The rock star of the burger world, Beyond Meat’s vegan Beyond Burger, is seeing rapid growth in Hong Kong since its debut there last year.
According to recent sales data, the California-based company has quadrupled its sales in the region, mostly due in part to the work of Green Monday, a campaign that promotes meatless meals once a week.
Hong Kong, like much of Asia, has a strong history of meat-eating. But the Beyond Burger is doing there what it does so well in the U.S., too — it’s reaching meat-eaters opting for healthier food options that don’t sacrifice on taste.
“The majority of our patrons are meat-eaters,” David Yeung, who runs the Green Monday campaign and its flagship markets, Green Common, told Food Navigator. “The novelty, taste and clear benefits are the main reason for trying plant-based meat.”
Yeung has worked with a number of restaurants, food service outlets, and hotels across the region to bring in more plant-based foods. The vegan diet, long regarded as an austere practice reserved for Buddhists, has caught on at places like Hong Kong’s Ritz-Carlton, which is now selling the burger, as is popular meat-based restaurant The Butcher’s Club, which says the vegan burger now accounts for close to 15 percent of total sales.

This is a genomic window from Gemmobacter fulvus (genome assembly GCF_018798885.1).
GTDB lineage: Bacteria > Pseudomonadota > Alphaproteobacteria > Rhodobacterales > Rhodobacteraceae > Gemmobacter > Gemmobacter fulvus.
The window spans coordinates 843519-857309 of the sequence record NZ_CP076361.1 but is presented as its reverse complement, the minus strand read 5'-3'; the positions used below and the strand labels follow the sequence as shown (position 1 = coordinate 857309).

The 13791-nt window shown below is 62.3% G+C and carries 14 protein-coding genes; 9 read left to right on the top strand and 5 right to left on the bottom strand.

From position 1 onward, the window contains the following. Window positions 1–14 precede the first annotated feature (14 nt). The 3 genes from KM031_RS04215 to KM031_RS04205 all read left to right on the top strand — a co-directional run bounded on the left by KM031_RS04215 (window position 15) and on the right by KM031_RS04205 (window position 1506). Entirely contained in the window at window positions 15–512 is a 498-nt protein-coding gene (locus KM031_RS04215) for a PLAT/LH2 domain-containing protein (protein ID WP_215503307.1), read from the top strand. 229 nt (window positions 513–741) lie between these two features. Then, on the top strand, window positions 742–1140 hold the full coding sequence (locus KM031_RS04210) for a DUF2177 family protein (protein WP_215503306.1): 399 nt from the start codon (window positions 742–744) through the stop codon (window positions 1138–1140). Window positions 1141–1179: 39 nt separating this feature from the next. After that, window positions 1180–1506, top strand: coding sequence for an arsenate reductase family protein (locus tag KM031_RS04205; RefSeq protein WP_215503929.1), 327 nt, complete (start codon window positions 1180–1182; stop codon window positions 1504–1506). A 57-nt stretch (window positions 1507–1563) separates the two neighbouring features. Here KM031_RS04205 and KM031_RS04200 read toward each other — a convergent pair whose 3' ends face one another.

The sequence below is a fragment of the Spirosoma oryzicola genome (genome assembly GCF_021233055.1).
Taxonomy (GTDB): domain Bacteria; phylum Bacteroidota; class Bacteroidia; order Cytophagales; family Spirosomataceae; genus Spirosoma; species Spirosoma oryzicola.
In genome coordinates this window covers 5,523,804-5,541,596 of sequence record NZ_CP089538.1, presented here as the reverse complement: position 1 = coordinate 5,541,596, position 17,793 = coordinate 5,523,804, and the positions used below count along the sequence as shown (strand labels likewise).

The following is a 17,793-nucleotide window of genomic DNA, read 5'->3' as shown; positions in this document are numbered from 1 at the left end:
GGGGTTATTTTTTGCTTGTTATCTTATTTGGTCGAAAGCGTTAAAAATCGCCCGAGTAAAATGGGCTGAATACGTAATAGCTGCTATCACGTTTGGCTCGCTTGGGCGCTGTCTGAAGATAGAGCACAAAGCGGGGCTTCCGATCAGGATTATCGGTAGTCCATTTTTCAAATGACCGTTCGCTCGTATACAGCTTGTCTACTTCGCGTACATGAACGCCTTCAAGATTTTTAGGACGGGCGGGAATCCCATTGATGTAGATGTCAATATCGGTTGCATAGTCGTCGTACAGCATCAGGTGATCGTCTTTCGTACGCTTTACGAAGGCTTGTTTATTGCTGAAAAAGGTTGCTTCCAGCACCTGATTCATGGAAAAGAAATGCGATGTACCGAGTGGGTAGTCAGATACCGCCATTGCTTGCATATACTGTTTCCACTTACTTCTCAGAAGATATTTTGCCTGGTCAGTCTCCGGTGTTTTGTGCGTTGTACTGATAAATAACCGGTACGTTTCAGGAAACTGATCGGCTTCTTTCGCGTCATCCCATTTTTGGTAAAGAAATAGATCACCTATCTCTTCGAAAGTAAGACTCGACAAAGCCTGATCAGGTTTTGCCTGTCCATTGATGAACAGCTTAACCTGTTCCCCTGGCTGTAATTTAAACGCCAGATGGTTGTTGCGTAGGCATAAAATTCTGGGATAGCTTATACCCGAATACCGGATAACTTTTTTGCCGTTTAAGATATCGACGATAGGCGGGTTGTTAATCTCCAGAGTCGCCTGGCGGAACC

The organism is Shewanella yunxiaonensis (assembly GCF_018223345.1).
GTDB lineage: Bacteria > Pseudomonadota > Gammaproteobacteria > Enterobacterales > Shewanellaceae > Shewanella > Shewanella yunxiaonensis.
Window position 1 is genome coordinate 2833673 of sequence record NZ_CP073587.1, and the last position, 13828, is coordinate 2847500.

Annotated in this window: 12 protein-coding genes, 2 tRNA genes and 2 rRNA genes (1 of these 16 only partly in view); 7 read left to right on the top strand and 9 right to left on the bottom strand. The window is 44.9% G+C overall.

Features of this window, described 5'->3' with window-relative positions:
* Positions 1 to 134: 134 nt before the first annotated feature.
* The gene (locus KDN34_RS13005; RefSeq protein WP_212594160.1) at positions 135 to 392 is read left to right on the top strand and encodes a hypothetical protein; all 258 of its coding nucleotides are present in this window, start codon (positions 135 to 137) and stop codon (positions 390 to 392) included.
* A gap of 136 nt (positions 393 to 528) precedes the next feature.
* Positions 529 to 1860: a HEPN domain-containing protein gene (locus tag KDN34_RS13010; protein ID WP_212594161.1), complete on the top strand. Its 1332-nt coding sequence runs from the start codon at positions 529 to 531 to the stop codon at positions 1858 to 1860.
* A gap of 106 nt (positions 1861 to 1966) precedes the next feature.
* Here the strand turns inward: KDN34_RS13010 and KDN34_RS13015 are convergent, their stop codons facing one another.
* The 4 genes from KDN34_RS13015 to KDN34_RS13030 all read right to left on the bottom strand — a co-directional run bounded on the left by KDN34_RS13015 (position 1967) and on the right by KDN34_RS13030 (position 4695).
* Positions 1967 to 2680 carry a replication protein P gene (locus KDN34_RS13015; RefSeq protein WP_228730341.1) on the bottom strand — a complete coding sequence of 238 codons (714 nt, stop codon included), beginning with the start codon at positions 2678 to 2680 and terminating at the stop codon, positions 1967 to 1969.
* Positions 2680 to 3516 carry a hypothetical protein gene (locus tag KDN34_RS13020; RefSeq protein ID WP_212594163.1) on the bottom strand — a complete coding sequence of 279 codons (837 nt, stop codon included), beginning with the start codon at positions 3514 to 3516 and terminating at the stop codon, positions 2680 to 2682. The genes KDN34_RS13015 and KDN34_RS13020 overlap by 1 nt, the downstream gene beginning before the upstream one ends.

Yeung’s Green Monday campaign recently helped launch the Beyond Burger as part of a high tea service at Tea Saloon by Another Fine Day. Travelers can even find it at the Hong Kong airport now, too.
Impossible Foods, Beyond Meat’s biggest competitor in the vegan-burgers-that-mimic-meat market, also recently launched in Hong Kong to much success. The region is more than just a global expansion for these U.S. based food tech companies; it’s also serving as a showroom to the much bigger market just several miles north. While China is still increasing its per capita meat consumption as median income levels rise, the country has set targets to reduce meat consumption over the next several decades. A successful campaign in Hong Kong can catch the attention of major food distributors and businesses reaching the largest population on the planet, which would not only be huge for companies like Beyond Meat, but for the global food system, the climate, and countless animals.
Global expansion plans are key for Beyond Meat. While Hong Kong was its first international partner, it’s certainly not its last. The vegan meat producer recently launched in Canada and the UK and says it plans to reach 50 new markets within the next few years.